Economists were more optimistic than businesses and consumers in the eurozone, as figures show economic confidence reached its lowest level in three years. German unemployment was up for a fifth straight month, and in France, where almost one out of every four young people is unemployed, President Francois Hollande pushed a state-subsidized program to hire the young.
Bloomberg reported Thursday that while economists had predicted a median decrease in economic confidence to 87.5, the actual numbers released by the European Commission (EC) in Brussels came in at 86.1 for August, down from 87.9 in July. As the eurozone economy shrank 0.2% in Q2, moving ever closer to recession, both consumers and executives in the region had little cause for optimism.
“The euro-region economy will continue to show negative growth rates, with a moderate contraction in the second half,” according to Uwe Duerkop, an economist at Landesbank Berlin. Duerkop was quoted saying, “The question is, what will happen next in terms of the crisis? I wouldn’t necessarily only expect negative news over the next months; a lot of adjustment measures have already been decided, and that’s why there’s a basis for this crisis to peter out.”
Negative news is still forthcoming, however. Germany’s unemployment rate rose more than expected. The Federal Labor Agency in Nuremberg said Thursday that those without a job numbered 2.9 million; that’s up a seasonally adjusted 9,000. Economists had predicted a median increase of only 7,000.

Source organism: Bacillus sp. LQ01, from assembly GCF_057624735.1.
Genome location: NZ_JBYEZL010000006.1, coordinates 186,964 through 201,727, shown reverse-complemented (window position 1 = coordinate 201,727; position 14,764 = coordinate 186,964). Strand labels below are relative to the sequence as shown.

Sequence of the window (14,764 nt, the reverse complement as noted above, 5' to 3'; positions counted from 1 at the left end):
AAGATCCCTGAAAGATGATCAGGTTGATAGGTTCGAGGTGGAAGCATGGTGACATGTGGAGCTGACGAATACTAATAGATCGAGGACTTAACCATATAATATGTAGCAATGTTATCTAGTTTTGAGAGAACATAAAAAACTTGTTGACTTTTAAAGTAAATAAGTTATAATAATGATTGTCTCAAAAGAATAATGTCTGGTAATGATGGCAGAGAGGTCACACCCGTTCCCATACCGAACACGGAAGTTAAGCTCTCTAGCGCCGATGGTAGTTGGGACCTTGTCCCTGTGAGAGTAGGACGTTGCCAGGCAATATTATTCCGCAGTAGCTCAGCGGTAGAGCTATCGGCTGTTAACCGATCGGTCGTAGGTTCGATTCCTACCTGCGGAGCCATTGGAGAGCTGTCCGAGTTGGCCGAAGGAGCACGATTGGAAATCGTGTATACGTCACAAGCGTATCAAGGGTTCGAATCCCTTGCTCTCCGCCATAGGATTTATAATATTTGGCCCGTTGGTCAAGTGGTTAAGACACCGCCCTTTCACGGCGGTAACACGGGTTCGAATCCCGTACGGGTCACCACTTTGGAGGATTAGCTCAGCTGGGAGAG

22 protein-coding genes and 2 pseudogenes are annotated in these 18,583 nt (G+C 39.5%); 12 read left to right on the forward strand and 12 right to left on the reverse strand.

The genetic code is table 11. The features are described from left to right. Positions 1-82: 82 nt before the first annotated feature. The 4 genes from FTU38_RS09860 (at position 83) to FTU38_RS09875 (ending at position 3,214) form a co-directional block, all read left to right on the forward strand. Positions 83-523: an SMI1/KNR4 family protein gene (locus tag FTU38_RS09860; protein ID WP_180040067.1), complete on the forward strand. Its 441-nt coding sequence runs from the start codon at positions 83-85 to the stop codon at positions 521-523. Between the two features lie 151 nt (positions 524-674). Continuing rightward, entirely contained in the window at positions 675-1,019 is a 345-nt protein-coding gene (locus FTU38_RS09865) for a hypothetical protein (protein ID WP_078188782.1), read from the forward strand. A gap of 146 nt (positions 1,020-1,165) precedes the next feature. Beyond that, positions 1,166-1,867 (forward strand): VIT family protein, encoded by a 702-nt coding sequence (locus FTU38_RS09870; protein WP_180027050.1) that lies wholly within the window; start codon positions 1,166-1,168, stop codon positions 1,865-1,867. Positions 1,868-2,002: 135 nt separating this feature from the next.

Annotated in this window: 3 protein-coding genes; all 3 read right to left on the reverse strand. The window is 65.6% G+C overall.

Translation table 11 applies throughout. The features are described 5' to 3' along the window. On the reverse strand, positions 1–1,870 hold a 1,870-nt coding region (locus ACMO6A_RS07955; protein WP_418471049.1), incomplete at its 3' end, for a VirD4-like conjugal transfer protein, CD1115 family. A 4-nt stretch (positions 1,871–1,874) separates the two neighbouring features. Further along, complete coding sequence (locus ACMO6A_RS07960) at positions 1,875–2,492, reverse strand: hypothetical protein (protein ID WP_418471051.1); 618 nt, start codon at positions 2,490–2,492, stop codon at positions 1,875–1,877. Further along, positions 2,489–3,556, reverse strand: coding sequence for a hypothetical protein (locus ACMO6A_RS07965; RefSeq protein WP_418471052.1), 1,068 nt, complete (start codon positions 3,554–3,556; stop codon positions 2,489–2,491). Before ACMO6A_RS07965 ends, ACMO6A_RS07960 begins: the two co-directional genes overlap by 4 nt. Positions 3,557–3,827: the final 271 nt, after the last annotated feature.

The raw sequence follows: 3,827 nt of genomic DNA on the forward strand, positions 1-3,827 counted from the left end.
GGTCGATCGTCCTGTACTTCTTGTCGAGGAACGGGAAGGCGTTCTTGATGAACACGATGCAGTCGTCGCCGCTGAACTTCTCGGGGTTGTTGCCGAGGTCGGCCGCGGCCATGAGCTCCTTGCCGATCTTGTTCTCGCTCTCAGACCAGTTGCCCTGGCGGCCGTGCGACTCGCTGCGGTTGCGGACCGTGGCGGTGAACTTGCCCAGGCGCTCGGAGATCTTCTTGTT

For August, the jobless rate was up an unadjusted 29,000. Federal Labor Agency President Frank-Juergen Weise said in the report, “It’s normal for unemployment to rise in a holiday month, but the increase this month is bigger than usual.”
Carsten Brzeski, senior economist at ING Group in Brussels, was quoted saying, “The strong labor market has been one of the main drivers of German growth in the first half of the year. Today’s numbers provide further evidence that the labor market is gradually losing steam and that the positive impact on the economy should peter out toward the end of the year.”
In France, where the youth unemployment rate is nearly 23% and Reuters reported that figures released Monday show a fifteenth straight month of rising joblessness to hit a 12-year high, Hollande’s government has fast-tracked a plan to spur jobs for those 16 to 25 years old. Under the arrangement, which will create 100,000 jobs in the public sector and 50,000 in the private sector by 2014, companies will only have to pay as little as 25% of the salary for youths that they hire for at least a year; the balance will be paid by the government for up to three years. Preference will be given to those from poor urban or rural areas, and to jobs in certain sectors, such as green or digital technology or medicine.